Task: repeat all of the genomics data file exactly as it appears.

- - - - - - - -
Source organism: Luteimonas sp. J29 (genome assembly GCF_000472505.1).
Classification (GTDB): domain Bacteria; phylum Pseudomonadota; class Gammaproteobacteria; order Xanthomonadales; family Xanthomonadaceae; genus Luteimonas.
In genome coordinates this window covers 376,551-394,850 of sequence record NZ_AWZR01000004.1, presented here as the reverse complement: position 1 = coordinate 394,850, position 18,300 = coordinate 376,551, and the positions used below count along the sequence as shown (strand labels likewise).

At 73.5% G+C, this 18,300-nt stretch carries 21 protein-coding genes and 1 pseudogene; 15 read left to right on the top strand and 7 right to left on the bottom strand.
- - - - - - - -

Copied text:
Source organism: Luteimonas sp. J29 (genome assembly GCF_000472505.1).
Classification (GTDB): domain Bacteria; phylum Pseudomonadota; class Gammaproteobacteria; order Xanthomonadales; family Xanthomonadaceae; genus Luteimonas.
In genome coordinates this window covers 376,551-394,850 of sequence record NZ_AWZR01000004.1, presented here as the reverse complement: position 1 = coordinate 394,850, position 18,300 = coordinate 376,551, and the positions used below count along the sequence as shown (strand labels likewise).

At 73.5% G+C, this 18,300-nt stretch carries 21 protein-coding genes and 1 pseudogene; 15 read left to right on the top strand and 7 right to left on the bottom strand.